It, therefore, means that residents of Lagos, Nigeria’s economic capital, spend an average of seven hours 20 minutes in traffic every day.
The Managing Director, Planet Projects, Mr. Biodun Otunola, who spoke on the issue at a press briefing in Lagos on Saturday, said 70 per cent of the city’s traffic bottlenecks could be located on road junctions.
He said this was taking a heavy toll on the health of the road users, reducing their lifespan and adversely affecting their productivity as well as the economy of the nation.
“Driving to work daily and being stuck in traffic for hours causes fatigue, leads to low productivity and burning of fuel. Unless we solve the traffic problem, and by extension the transport problem, we’ll continue to kill ourselves,” he said.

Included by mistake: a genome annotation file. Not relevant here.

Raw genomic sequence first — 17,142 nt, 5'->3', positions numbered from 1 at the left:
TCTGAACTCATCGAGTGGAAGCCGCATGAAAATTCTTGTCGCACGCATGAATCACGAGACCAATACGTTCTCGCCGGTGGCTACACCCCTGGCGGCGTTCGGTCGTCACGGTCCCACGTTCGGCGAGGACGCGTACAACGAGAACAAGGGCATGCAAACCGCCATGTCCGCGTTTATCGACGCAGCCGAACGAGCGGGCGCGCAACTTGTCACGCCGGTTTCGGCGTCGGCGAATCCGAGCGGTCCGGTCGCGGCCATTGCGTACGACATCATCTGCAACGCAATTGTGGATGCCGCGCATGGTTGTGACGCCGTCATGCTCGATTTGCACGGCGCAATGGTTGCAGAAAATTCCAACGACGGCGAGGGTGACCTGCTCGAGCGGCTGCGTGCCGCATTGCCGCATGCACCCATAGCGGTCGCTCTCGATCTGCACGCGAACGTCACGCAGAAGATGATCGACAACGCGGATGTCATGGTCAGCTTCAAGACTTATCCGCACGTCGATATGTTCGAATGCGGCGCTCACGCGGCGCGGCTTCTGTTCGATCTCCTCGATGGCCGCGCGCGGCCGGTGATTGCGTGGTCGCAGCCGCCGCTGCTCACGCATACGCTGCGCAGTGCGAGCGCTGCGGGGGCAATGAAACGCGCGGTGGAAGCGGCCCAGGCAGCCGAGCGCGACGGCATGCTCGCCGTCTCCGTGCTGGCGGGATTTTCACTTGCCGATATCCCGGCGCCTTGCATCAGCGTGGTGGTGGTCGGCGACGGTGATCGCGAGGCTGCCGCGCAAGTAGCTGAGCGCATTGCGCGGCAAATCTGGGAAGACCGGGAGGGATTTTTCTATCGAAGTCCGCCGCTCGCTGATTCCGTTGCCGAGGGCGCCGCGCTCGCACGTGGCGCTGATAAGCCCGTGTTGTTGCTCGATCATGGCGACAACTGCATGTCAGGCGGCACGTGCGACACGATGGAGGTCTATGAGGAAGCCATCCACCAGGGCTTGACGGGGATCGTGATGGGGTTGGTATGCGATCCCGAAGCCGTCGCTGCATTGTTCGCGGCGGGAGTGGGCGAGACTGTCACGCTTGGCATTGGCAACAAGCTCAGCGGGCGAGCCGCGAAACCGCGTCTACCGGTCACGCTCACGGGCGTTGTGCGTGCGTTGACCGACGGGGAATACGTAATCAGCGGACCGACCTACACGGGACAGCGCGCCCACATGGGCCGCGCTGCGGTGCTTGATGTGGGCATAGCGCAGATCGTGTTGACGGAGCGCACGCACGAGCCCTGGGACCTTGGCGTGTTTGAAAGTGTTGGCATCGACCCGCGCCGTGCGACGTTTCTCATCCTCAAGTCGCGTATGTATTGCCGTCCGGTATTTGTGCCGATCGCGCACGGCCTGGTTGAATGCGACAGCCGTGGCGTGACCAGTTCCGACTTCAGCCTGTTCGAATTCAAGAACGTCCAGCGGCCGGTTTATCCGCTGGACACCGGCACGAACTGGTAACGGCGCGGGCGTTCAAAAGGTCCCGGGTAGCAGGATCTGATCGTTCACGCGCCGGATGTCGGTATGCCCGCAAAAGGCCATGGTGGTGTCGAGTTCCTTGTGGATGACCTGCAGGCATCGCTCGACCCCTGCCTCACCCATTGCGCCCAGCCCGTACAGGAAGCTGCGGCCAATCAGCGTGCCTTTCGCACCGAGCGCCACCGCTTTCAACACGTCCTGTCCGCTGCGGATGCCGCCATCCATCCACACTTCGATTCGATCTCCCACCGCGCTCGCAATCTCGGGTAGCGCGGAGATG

Otunola, whose firm is organising a three-day conference on the challenges and opportunities in the Nigerian railway from today (Monday), said there was an urgent need to reduce car ridership in Lagos by 20 per cent.
For instance, he said the Lekki-Epe Expressway, which was initially designed to move an average of 7,000 vehicles, now had to contend with about 70,000 automobiles.
He also stressed that there was no need to build new roads in Lagos, adding that what was required was to work on the existing ones, remove some junctions and focus on effective public transportation.